Document Detail

The midlatency auditory evoked potentials predict responsiveness to verbal commands in patients emerging from anesthesia with xenon, isoflurane, and sevoflurane but not with nitrous oxide.
MedLine Citation:
PMID:  11388528     Owner:  NLM     Status:  MEDLINE    
BACKGROUND: It has recently been demonstrated that the approximately 40-Hz spectral power of the midlatency auditory evoked potential (MLAEP) correlates well with wakefulness during desflurane or propofol anesthesia. The aim of this study was to characterize how other inhalational anesthetics affects the MLAEP as the patients regain responsiveness to simple verbal command during emergence from anesthesia. METHODS: Sixty patients were randomly assigned to receive xenon, isoflurane, sevoflurane, or nitrous oxide (N2O) supplemented with epidural anesthesia. During emergence, the concentration of an anesthetic was decreased in 0.1-minimum alveolar concentration (MAC) decrements from 0.8 MAC or from 70% in the case of N2O, and each new concentration was maintained for 15 min. Every 5 min during each equilibration period, the MLAEP was recorded and the patients were asked to open their eyes and squeeze and release the investigator's hand. This process was repeated until the first response to either of these commands was observed. RESULTS: Thirteen patients were excluded because of technical reasons. The preanesthetic MLAEP showed a periodic waveform, where the Na-Pa-Nb complex was the most prominent component contributing to the high energy around 29-39 Hz in the power spectrum. Emergence from xenon, isoflurane, and sevoflurane anesthesia produced similar changes in the MLAEP. The spectral power for the frequency 29 Hz or greater was severely suppressed at 0.8 MAC but significantly recovered between the concentration only 0.1 MAC higher that permitting the first response to command and that associated with the first response. In contrast, N2O hardly affected the MLAEPs, even at the concentrations producing unresponsiveness. Two patients did not lose responsiveness even at the highest concentration tested (70%). CONCLUSIONS: The MLAEP is closely associated with responsiveness to verbal command during emergence from anesthesia with xenon, isoflurane, and sevoflurane but not with N2O.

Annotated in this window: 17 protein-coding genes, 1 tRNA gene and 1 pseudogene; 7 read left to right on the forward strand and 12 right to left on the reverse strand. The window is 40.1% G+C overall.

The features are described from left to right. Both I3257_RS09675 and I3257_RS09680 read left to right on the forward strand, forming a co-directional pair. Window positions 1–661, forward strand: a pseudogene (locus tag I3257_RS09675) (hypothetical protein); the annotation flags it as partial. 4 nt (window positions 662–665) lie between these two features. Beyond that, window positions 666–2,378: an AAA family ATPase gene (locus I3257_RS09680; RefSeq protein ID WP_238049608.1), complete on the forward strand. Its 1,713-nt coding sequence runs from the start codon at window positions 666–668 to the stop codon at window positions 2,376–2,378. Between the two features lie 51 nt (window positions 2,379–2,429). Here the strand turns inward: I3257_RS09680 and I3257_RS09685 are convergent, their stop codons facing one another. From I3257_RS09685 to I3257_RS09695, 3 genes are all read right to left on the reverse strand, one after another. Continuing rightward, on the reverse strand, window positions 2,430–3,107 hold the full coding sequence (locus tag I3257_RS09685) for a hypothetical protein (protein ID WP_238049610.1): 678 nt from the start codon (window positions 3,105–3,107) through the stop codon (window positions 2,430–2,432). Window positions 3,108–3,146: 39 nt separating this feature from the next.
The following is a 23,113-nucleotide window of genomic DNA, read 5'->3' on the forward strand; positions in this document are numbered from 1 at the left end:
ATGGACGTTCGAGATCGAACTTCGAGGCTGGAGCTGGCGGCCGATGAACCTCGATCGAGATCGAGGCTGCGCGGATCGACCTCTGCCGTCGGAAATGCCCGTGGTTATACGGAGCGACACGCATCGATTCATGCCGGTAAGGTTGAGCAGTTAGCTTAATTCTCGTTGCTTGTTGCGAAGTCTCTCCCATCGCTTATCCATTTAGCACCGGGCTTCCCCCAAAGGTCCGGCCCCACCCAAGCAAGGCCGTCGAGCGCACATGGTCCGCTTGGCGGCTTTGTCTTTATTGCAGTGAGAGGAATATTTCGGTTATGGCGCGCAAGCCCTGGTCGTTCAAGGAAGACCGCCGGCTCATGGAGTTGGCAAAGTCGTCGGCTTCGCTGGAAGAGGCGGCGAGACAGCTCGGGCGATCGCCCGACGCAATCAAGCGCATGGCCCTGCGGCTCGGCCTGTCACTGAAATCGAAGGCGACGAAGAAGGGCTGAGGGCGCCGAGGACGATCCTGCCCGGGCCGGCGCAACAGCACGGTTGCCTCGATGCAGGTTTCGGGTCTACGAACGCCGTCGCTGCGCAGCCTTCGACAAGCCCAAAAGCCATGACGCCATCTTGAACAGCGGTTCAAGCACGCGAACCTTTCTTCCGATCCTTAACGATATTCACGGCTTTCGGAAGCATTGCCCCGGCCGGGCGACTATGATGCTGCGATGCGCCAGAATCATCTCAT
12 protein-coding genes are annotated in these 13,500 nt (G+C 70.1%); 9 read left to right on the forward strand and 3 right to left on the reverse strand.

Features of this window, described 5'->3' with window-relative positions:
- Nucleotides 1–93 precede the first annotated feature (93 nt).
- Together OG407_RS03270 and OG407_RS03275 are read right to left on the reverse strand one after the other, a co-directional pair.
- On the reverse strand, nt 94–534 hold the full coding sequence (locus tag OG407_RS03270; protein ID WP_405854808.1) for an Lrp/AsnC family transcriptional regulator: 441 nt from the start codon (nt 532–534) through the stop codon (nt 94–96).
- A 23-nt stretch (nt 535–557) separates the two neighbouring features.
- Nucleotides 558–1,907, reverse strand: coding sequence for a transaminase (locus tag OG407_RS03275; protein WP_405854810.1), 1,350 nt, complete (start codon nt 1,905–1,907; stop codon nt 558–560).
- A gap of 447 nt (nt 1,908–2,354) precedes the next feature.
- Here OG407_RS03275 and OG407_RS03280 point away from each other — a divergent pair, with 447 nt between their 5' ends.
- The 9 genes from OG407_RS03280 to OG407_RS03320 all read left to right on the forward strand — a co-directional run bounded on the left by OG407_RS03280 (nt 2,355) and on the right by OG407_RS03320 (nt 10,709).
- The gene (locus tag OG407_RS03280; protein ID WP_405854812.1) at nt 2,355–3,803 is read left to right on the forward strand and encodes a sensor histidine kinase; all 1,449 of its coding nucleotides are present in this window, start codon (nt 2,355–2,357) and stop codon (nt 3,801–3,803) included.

T Goto; Y Nakata; H Saito; Y Ishiguro; Y Niimi; S Morita
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Publication Detail:
Type:  Clinical Trial; Journal Article; Randomized Controlled Trial; Research Support, Non-U.S. Gov't    
Journal Detail:
Title:  Anesthesiology     Volume:  94     ISSN:  0003-3022     ISO Abbreviation:  Anesthesiology     Publication Date:  2001 May 
Date Detail:
Created Date:  2001-06-04     Completed Date:  2001-06-14     Revised Date:  2006-11-15    
Medline Journal Info:
Nlm Unique ID:  1300217     Medline TA:  Anesthesiology     Country:  United States    
Other Details:
Languages:  eng     Pagination:  782-9     Citation Subset:  AIM; IM    
Department of Anesthesia, Teikyo University School of Medicine, Ichihara Hospital, Japan.
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MeSH Terms
Anesthetics, Inhalation / pharmacology*
Evoked Potentials, Auditory / drug effects*
Isoflurane / pharmacology*
Methyl Ethers / pharmacology*
Middle Aged
Nitrous Oxide / pharmacology*
Reaction Time
Xenon / pharmacology*
Reg. No./Substance:
0/Anesthetics, Inhalation; 0/Methyl Ethers; 10024-97-2/Nitrous Oxide; 26675-46-7/Isoflurane; 28523-86-6/sevoflurane; 7440-63-3/Xenon

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